0.63

1.88

0.63

Strychnus nux-vomica

5

0.58

1.25

0.20

0.74

0.04

0.53

1.86

0.62

Drypetes sepiaria

5

0.58

1.25

0.20

0.74

0.04

0.50

1.83

0.61

Strychnos potatorum

5

0.58

1.25

0.20

0.74

0.03

0.45

1.77

0.59

Ficus albiphyla

1

0.12

1.00

0.05

0.19

0.10

1.46

1.76

0.59

Anogeissus latifolia

6

0.70

2.00

0.15

0.56

0.03

0.38

1.63

0.54

Azadirachta indica

4

0.46

1.00

0.20

0.74

0.02

0.30

1.51

0.50

Ixora brachiata

4

0.46

1.00

0.20

0.74

0.02

0.25

1.45

0.48

Mitragyna parvifolia

3

0.35

1.00

0.15

0.56

0.03

0.47

1.38

0.46

Memecylon umbellatum

2

0.23

1.00

0.10

0.37

0.05

0.77

1.38

0.46

Ficus sp.

2

0.23

1.00

0.10

0.37

0.05

0.74

1.34

0.45

unidentified sp.8

5

0.58

1.25

0.20

0.74

0.03

0.01

1.33

0.44

Excoecaria oppositifolia

2

0.23

1.00

0.10

0.37

0.05

0.70

1.30

0.43

Mallottus alba

5

0.58

2.50

0.10

0.37

0.02

0.34

1.29

0.43

Streblus asper

4

0.46

1.33

0.15

0.56

0.01

0.18

1.20

0.40

Aporosa cardiosperma

1

0.12

1.00

0.05

0.19

0.06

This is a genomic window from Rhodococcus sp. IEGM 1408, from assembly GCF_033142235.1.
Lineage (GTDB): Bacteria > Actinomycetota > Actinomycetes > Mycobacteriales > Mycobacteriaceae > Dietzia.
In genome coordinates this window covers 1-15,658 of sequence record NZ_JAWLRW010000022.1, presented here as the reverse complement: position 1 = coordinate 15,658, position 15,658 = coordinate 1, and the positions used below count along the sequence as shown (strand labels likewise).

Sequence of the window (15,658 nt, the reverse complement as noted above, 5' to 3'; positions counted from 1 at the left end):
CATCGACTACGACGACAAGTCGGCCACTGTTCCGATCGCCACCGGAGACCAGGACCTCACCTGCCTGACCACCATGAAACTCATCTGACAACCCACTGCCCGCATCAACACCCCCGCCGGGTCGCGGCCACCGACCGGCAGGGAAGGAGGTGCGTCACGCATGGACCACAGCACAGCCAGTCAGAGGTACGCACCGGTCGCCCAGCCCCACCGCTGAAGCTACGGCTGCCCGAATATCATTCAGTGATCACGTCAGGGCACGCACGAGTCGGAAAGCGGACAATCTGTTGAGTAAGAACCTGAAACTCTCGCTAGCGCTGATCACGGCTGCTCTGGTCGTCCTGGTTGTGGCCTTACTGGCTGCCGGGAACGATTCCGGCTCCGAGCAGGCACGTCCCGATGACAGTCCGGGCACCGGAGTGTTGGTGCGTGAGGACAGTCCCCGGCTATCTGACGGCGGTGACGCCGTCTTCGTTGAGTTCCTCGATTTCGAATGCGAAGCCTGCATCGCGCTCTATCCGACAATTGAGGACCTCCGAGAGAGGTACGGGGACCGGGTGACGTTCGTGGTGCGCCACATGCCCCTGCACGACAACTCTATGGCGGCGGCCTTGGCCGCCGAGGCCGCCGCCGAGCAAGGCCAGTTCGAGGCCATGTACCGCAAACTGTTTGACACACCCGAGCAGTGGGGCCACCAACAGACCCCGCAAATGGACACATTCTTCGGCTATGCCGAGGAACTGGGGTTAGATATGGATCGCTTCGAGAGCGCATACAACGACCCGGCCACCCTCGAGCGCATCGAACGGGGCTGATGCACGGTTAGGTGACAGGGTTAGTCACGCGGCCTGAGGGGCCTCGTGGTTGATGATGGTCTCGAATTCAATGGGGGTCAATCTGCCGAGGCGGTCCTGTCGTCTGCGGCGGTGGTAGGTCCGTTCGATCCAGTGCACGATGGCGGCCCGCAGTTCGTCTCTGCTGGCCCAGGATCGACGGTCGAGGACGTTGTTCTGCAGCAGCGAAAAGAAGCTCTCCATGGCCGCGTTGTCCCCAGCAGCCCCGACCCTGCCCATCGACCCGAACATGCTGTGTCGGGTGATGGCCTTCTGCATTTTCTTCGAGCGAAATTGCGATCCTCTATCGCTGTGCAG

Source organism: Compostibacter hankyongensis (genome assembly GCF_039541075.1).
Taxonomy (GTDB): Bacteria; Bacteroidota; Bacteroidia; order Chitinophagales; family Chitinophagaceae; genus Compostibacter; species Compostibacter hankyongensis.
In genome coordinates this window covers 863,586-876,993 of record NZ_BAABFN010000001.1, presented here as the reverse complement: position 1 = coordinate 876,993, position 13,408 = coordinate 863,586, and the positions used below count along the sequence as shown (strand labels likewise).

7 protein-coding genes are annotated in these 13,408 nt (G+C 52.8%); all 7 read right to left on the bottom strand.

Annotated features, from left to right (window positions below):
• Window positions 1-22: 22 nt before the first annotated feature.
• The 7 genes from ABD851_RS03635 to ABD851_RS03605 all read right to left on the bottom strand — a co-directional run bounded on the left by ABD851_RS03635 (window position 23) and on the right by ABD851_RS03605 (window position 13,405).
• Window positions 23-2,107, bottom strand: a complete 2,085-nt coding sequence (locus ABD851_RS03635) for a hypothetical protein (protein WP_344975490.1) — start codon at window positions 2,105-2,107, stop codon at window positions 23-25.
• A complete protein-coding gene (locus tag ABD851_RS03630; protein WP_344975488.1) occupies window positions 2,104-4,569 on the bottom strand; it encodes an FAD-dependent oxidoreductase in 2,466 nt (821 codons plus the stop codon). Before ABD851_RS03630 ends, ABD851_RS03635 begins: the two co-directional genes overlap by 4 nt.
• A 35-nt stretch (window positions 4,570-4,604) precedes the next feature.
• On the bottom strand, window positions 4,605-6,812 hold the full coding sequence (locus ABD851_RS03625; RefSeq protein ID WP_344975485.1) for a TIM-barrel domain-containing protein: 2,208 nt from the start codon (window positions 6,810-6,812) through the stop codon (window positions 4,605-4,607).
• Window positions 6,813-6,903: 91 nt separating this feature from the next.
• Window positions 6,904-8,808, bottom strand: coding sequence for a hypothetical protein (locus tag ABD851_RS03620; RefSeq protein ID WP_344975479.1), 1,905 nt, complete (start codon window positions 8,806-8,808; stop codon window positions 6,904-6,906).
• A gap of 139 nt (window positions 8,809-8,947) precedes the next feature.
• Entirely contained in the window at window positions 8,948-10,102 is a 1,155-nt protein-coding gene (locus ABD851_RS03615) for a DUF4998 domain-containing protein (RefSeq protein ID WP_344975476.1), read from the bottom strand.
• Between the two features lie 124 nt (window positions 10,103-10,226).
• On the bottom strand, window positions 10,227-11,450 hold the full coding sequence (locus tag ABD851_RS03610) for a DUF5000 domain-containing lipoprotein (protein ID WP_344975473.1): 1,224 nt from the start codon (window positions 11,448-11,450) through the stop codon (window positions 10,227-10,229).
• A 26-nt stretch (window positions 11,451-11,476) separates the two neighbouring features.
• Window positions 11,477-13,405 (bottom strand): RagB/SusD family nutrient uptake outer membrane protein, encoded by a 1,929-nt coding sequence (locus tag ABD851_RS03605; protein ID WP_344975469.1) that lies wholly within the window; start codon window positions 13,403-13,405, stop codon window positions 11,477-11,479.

0.85

1.15

0.38

Acacia nilotica

2

0.23

1.00

0.10

0.37

0.04

0.52

1.12

0.37

Ziziphus oenoplia

4

0.46

1.33

0.15

0.56

0.01

0.09

1.11

0.37

Canthium umbellatum

5

0.58

2.50

0.10

0.37

0.01

0.15

1.10

0.37

Crotalaria pellida

2

0.23

1.00

0.10

0.37

0.03

0.47

1.08

0.36

Holigarna arnotiana

1

0.12

1.00

0.05

0.19

0.05

0.75

1.06

0.35

unidentified sp.4

4

0.46

2.00

0.10

0.37

0.01

0.20

1.03

0.34

Ziziphus xylopyrus

1

0.12

1.00

0.05

0.19

0.05

0.70

1.00

0.33

Manilkara roxburghiana

2

0.23

1.00

0.10

0.37

0.02

0.35

0.95

0.32

Grewia tiliifolia

1

0.12

1.00

0.05

0.19

0.04

0.63

0.93

0.31

Alseodaphnae semecarpifolia

2

0.23

1.00

0.10

0.37

0.02

0.32

0.92

0.31

Miliusa tomentosa

1

0.12

1.00

0.05

0.19

0.04

0.58

0.88

0.29

unidentified sp.6

3

0.35

1.50

0.10

0.37

0.01

0.14

0.86

0.29

Canthium dicoccum

2

0.23

1.00

0.10

0.37

0.02

0.25

0.85

0.28

unidentified sp.1

1

0.12

1.00

0.05

0.19

0.03

0.47

0.78

0.26

Plumeria alba